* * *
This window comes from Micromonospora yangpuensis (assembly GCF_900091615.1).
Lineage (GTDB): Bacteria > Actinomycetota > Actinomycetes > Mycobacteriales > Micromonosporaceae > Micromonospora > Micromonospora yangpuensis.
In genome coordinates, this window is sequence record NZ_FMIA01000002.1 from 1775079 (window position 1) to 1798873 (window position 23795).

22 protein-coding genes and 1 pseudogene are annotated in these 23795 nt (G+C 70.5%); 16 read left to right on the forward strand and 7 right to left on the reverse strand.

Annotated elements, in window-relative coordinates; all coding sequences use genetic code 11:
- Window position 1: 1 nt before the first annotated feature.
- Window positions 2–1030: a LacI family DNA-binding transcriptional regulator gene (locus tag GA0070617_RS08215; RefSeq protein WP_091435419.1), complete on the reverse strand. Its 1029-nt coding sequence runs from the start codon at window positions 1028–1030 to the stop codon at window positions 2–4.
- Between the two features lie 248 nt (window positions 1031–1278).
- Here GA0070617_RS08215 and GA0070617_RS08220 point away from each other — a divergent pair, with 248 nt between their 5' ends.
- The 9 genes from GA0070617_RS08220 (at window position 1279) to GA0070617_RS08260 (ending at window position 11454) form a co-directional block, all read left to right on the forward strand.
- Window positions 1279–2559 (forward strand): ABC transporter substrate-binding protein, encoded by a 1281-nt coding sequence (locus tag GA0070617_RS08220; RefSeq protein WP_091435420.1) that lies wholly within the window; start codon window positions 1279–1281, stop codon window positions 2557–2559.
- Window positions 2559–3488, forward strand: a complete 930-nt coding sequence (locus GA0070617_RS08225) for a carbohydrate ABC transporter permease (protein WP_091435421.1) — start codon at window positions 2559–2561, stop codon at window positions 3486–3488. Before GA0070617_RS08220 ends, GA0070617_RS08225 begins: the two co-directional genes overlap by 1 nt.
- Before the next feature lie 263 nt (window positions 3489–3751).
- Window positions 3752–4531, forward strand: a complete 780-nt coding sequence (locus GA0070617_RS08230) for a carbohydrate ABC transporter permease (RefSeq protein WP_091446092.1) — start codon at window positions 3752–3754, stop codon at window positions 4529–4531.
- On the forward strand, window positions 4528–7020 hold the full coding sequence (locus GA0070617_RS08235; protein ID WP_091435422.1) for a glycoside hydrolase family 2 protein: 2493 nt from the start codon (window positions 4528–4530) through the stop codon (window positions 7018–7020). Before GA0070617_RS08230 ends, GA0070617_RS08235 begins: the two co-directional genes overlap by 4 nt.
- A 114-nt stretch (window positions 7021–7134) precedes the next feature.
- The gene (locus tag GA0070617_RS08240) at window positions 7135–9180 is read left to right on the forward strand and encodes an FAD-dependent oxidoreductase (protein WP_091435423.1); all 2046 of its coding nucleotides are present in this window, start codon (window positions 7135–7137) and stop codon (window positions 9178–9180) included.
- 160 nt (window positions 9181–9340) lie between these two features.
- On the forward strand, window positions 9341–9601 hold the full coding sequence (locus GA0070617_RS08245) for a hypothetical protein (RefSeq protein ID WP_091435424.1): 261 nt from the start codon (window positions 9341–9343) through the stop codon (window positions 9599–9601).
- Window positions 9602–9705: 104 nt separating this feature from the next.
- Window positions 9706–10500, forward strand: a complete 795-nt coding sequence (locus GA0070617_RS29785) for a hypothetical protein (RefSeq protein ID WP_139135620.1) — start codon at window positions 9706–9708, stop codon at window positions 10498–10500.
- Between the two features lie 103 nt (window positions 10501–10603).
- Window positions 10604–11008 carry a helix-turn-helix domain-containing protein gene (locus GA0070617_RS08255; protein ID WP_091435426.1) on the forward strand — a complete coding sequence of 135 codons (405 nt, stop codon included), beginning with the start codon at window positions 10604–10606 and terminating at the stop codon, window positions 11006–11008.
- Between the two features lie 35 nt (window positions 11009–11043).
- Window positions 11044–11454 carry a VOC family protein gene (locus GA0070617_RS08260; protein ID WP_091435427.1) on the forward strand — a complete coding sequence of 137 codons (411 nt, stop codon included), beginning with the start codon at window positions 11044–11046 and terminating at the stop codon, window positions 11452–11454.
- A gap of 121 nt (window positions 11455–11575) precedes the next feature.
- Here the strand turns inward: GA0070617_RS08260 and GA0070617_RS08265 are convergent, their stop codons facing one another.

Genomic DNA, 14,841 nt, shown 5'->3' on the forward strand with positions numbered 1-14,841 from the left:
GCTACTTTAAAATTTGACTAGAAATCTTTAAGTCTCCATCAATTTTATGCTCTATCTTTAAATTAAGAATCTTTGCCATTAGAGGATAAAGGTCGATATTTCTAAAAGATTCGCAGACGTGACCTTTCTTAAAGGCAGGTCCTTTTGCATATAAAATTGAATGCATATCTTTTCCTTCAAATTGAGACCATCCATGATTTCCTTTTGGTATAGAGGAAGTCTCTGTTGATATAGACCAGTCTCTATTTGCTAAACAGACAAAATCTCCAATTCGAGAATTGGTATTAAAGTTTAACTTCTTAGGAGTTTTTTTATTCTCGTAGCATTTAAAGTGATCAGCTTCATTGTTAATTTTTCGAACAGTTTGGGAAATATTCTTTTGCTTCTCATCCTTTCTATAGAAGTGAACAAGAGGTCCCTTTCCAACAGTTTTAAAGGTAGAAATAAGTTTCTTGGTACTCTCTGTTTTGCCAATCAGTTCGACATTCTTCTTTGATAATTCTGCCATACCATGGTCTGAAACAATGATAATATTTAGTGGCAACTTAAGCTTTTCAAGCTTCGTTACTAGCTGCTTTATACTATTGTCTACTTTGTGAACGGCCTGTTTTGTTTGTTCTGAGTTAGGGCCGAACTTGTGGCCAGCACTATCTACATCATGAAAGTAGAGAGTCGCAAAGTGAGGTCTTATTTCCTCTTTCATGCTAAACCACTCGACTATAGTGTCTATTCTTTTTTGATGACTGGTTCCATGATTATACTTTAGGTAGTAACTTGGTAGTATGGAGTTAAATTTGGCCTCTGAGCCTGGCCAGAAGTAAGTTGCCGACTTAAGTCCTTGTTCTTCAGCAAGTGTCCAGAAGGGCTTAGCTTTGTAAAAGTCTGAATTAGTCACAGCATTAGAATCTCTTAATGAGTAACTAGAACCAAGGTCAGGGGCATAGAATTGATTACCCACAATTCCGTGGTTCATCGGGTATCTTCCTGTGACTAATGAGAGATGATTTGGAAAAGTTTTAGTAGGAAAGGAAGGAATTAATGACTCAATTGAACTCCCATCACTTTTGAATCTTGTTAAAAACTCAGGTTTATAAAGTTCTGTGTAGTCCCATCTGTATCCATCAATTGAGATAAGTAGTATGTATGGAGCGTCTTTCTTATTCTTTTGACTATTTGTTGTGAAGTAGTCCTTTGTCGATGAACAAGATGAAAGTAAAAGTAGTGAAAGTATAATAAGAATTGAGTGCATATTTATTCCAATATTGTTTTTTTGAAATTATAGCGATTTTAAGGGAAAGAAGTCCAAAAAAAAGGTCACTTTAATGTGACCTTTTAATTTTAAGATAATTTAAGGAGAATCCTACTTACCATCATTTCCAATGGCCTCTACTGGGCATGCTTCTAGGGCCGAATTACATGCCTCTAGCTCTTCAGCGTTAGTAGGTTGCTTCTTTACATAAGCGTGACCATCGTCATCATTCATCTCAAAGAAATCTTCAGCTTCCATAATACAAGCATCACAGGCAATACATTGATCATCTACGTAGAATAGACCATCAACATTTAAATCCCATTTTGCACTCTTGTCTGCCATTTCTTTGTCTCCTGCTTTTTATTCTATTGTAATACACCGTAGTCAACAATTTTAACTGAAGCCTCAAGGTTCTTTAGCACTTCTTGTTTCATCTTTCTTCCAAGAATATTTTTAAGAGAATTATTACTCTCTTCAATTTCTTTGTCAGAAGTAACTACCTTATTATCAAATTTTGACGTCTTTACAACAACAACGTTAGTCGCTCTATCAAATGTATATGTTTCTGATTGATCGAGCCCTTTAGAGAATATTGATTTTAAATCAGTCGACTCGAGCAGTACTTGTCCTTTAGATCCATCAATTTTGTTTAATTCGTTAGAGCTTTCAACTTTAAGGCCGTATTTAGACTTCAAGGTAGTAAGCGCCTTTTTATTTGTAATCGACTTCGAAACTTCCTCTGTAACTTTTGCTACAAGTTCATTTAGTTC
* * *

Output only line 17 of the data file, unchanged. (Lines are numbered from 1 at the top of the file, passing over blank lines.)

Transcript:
- The gene (locus tag GA0070617_RS08240) at window positions 7135–9180 is read left to right on the forward strand and encodes an FAD-dependent oxidoreductase (protein WP_091435423.1); all 2046 of its coding nucleotides are present in this window, start codon (window positions 7135–7137) and stop codon (window positions 9178–9180) included.